Centennial Anniversary of Australia’s First Scheduled Air Service

The celebrations to commemorate the first scheduled air service in Australia start on Thursday 16 September when a fleet of 25 aircraft from the Royal Aero Club of Western Australia depart on a commemorative flight from Geraldton to Derby along the same route as the original service.  The aircraft fleet will depart Geraldton and track via Carnarvon, Onslow, Karratha and Broome to arrive in Derby on Saturday 18 December.  Overnight stops will be made at Onslow and Broome.

Events planned for the celebrations coinciding with the flight north are:

  • A community reception and at Onslow Airport on Thursday 16 September
  • An open day at Broome airport on Saturday 18 September from 8.00am to noon featuring aircraft displays, a free sausage sizzle and the unveiling of a centenary plaque
  • A community reception at Derby airport as the fleet of aircraft arrives including the unveiling of a commemorative plaque to go alongside the 50th anniversary plaque:

The commemorative flight and community events will mark the commencement of Australia’s first scheduled air service in December 1921: a service commissioned and funded by Australia’s Federal Government to carry mail and passengers on a weekly service from Geraldton to Derby. The tender was won by a young World War I pilot who had assembled five other pilots including Charles Kingsford Smith to inaugurate the 1,900km service along the sparsely populated coast.

The man was Norman Brearley later to be knighted for services to aviation.  Born in Geelong in 1890 he was one of four children raised and educated in Geelong before the family moved to Western Australia in 1909 to pursue opportunities there.

A few years later World War I broke out and after five years studying mechanical and electrical engineering and keen to fly, Brearley worked his passage to the UK on a steamer where he learnt to fly and after joining the Royal Flying Corps was soon at war in the skies over Europe.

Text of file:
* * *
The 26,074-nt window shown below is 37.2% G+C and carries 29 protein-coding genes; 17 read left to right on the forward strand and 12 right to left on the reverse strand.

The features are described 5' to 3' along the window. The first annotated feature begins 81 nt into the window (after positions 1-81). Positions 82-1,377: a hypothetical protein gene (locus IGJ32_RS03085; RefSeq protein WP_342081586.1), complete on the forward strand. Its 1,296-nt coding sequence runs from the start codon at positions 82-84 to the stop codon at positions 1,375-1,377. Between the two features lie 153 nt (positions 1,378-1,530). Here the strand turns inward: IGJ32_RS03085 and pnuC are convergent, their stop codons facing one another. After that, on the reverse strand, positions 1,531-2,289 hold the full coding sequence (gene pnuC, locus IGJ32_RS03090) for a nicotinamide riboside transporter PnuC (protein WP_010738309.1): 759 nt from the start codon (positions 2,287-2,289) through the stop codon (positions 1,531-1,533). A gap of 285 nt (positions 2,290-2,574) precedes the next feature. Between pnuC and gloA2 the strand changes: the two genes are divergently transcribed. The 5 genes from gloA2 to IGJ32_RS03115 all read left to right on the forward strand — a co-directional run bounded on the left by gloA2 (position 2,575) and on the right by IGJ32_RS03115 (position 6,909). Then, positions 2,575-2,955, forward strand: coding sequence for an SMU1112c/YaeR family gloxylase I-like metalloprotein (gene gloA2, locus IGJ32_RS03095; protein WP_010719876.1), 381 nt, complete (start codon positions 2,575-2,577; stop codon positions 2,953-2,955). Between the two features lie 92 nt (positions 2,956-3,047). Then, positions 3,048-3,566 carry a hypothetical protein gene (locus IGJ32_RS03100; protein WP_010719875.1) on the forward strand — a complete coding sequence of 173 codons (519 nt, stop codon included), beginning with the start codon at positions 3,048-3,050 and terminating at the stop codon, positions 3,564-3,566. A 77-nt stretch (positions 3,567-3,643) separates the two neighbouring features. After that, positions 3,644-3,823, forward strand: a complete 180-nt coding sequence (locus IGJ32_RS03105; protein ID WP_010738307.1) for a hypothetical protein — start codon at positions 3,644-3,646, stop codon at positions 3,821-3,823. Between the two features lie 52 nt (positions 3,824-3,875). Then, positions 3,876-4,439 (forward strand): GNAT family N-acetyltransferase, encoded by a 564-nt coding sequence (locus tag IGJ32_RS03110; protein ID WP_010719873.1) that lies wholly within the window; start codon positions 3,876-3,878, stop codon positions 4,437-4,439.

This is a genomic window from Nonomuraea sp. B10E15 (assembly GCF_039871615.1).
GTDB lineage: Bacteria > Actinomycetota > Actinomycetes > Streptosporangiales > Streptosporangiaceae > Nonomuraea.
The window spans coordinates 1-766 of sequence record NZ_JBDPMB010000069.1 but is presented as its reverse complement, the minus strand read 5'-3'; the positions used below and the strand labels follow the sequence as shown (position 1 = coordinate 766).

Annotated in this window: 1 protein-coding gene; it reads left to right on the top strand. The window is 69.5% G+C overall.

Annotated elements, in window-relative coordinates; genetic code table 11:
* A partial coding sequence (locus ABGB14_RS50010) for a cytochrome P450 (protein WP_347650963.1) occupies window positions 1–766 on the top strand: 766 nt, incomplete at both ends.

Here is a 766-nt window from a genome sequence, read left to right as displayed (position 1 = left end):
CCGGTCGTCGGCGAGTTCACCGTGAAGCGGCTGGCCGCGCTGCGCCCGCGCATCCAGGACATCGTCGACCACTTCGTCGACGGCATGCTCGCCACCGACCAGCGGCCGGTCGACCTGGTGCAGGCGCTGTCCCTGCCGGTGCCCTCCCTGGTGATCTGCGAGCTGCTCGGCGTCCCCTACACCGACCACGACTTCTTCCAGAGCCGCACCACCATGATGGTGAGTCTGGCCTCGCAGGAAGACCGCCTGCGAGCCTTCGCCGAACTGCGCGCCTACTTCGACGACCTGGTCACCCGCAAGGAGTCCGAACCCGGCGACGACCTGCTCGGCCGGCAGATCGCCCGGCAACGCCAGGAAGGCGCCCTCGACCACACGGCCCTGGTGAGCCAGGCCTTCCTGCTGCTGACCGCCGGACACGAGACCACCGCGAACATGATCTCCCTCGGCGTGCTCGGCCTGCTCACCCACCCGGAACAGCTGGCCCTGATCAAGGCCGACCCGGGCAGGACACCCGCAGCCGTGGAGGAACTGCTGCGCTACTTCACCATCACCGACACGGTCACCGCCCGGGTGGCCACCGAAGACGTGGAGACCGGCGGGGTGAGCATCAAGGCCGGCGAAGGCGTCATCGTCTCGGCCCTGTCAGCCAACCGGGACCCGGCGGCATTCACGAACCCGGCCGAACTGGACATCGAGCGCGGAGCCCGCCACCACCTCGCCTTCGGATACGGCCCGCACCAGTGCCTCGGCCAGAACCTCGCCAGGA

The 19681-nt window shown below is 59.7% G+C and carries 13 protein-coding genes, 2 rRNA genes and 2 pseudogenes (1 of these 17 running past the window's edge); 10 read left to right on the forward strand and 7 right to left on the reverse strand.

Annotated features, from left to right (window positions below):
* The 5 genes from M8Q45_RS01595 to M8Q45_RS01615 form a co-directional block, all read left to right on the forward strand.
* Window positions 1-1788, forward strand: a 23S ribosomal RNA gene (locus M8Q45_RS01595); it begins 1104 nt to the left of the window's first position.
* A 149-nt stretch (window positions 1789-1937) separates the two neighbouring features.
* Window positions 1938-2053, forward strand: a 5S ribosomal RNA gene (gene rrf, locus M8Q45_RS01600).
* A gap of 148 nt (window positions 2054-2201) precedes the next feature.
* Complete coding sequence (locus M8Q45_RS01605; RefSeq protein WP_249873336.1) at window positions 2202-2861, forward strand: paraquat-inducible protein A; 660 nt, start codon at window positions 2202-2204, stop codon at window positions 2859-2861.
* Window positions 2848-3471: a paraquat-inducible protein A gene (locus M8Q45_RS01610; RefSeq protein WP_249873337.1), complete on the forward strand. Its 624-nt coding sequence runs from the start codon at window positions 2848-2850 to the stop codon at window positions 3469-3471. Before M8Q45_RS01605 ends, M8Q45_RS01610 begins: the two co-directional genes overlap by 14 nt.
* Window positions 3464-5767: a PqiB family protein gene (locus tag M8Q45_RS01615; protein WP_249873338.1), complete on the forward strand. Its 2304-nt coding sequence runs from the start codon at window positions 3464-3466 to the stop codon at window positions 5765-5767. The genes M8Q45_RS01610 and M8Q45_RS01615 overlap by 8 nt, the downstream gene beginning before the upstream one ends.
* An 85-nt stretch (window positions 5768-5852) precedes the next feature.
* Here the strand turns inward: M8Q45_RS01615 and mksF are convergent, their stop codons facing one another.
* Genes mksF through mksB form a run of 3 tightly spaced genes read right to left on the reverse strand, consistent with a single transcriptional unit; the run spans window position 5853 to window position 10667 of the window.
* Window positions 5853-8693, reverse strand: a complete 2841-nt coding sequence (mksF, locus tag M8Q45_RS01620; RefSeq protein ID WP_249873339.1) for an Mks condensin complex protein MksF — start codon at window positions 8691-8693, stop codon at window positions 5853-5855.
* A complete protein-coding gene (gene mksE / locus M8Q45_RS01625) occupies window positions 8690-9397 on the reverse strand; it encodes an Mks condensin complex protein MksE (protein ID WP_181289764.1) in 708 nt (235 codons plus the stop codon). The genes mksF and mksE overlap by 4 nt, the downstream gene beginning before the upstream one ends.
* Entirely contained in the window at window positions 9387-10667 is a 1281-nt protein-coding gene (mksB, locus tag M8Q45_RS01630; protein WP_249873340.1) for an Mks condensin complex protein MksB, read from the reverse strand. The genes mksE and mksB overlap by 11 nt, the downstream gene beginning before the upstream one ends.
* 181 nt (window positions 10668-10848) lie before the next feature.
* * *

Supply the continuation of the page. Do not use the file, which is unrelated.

On returning to Australia after being shot down and wounded he pursued his interest in flying and aviation establishing Western Australian Airways in 1921. Flying new Bristol Tourers imported from England the company took to the air for Australia’s first official scheduled air service on December 5 1921 almost a year before Qantas took to the air offering a scheduled service out of Longreach in November 1922.

While most of us think Qantas was the first to offer scheduled services across this nation’s vast land it was a boy from Geelong with a dream to carry people safely over long distances that first opened the nation’s and the Federal Government’s eyes to the possibilities of aviation and what an airline service could offer.   Sir Hudson Fysh, founder of Qantas, was impressed by Brearley’s successful earlier endeavour and said at the time “their undertaking was superior to our own.”  “They showed the way to all of us”, he said. Qantas called on WA Airways to help overcome their initial shortcomings and Brearley readily agreed.


For further information

Simon Bennison (Sir Norman’s grandson) 0407 776 439

Sally Bennison (Sir Norman’s granddaughter) 0417 954 179

Ray Challen (President, Royal Aero Club of WA) 0408 321 262